However, the biggest difficulty in being both a law student and a parent is this concept that law students are not parents; this idea is based on an abstract and purely fictional idea of who the typical law student is or should be. While law is often conceived of in the abstract, and often resorts to fictions, this approach doesn’t have to, and shouldn’t, apply to legal education. Instead of shaping law school around the needs and aspirations of an imaginary student, one who is notably a relic from a relentless past of shameless privilege and discrimination, we should allow law school to reflect the changes in its own student population. Both the staff and students of the faculty should be aware that parenthood exists and belongs on both sides of the classroom — in clubs, at coffeehouses, on exchange and even on an internship. We pride ourselves on the relative diversity of our student body, but this also means allowing norms to shift accordingly, or even better, to push for change. Part of that change is in recognizing that there are students at our faculty who are parents, or intend to become parents, without watering down their ambitions or making heartbreaking compromises.

Most parents or parents-to-be within our ranks, while striving for meaningful careers, also actually want to be involved in raising their kids, and not just act as providers. These are concerns that directly affect legal education, academia and legal practice. And let’s be honest, students with children might more readily embrace the work/ life balance credo, but a lot of students who are not concerned with having children also contemplate a kind of life that won’t keep feeding the statistics about alcoholism and depression in the legal profession. All students would likely benefit from a law school more mindful of parenthood within its ranks.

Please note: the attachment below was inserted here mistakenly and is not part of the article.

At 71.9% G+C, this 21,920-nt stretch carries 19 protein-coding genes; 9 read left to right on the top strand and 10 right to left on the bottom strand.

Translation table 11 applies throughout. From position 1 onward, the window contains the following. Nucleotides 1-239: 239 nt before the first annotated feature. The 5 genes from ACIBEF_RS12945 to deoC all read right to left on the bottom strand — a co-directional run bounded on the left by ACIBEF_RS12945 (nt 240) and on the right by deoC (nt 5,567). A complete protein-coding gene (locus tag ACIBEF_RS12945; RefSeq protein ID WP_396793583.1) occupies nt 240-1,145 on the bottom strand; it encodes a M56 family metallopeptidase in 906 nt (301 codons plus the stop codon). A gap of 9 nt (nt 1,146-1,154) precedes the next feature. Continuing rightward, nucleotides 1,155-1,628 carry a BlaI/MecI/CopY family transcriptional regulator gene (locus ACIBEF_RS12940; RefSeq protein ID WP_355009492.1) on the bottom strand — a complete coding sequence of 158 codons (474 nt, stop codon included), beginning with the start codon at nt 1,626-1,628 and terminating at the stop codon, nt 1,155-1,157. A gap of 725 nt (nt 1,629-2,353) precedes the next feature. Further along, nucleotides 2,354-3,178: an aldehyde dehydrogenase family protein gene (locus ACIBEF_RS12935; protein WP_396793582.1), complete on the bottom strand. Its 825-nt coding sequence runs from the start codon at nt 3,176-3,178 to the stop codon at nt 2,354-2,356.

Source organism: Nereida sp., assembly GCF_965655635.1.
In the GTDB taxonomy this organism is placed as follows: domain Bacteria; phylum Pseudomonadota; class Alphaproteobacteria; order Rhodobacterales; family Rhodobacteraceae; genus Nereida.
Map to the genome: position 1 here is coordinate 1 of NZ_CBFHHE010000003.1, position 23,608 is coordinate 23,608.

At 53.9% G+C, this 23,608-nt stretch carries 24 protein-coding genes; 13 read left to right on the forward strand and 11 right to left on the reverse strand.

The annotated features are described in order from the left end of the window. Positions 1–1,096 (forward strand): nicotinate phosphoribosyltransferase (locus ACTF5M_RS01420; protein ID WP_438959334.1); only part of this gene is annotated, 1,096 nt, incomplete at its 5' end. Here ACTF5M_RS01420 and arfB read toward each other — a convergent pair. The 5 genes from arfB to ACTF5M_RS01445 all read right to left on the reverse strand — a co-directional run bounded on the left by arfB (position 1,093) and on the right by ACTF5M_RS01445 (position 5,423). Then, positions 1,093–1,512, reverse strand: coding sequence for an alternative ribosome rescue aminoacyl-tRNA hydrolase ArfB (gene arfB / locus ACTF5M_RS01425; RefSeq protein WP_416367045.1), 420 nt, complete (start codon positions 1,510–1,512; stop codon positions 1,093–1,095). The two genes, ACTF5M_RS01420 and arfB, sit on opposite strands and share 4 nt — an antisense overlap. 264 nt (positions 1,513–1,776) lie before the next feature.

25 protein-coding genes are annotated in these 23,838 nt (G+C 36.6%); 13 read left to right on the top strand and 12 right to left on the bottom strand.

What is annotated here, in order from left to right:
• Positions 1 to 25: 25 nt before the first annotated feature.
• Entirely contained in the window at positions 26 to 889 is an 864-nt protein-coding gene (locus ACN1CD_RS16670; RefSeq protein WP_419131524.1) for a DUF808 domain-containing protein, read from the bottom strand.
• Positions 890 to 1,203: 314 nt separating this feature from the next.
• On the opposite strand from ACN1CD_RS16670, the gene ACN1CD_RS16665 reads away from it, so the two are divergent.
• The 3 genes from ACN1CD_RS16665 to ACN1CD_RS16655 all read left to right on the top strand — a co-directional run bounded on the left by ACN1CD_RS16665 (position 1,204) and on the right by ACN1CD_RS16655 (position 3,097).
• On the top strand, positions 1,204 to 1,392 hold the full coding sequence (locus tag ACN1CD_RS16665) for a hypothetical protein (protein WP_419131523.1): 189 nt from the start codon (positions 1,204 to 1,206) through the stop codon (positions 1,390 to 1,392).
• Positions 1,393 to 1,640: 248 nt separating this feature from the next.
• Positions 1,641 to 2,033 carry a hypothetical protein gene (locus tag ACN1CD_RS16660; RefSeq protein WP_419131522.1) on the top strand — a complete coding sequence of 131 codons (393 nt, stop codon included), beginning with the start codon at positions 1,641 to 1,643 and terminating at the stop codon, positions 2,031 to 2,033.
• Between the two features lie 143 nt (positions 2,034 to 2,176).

Keeping the issue of parenthood quiet and out of sight is simply reinforcing the status quo, which in turn reinforces gender disparities in our faculty and in the workforce. While the fathers in law school can put their stability and maturity forward to potential employers, it is likely to be very different for mothers. There are still prejudices in the professional world that women who have (or want) children need to fight in order to reach their career goals. Law school can and should be a space of empowerment, a jumpstart towards resisting such systemic discrimination. The first step is to openly acknowledge parenthood within the law faculty.

I for one won’t be switching from parent to student at the door because I know my faculty is open to change, and that as students we have a role to play in fostering that change. At McGill Law, our children are welcome in class, breast-feeding is allowed everywhere, and parents don’t have to “wait in the lobby.” We have the opportunity to change the idea of the typical law student and I am seizing it.

Illustration by Maryam D’Hellencourt

Illustration by Maryam D’Hellencourt

Contours is made possible by funding from the McGill Law Students’ Association / L’Association des étudiant-e-s en droit de McGill. All rights reserved. No part of this publication may be reproduced in whole or in part without permission from the authors.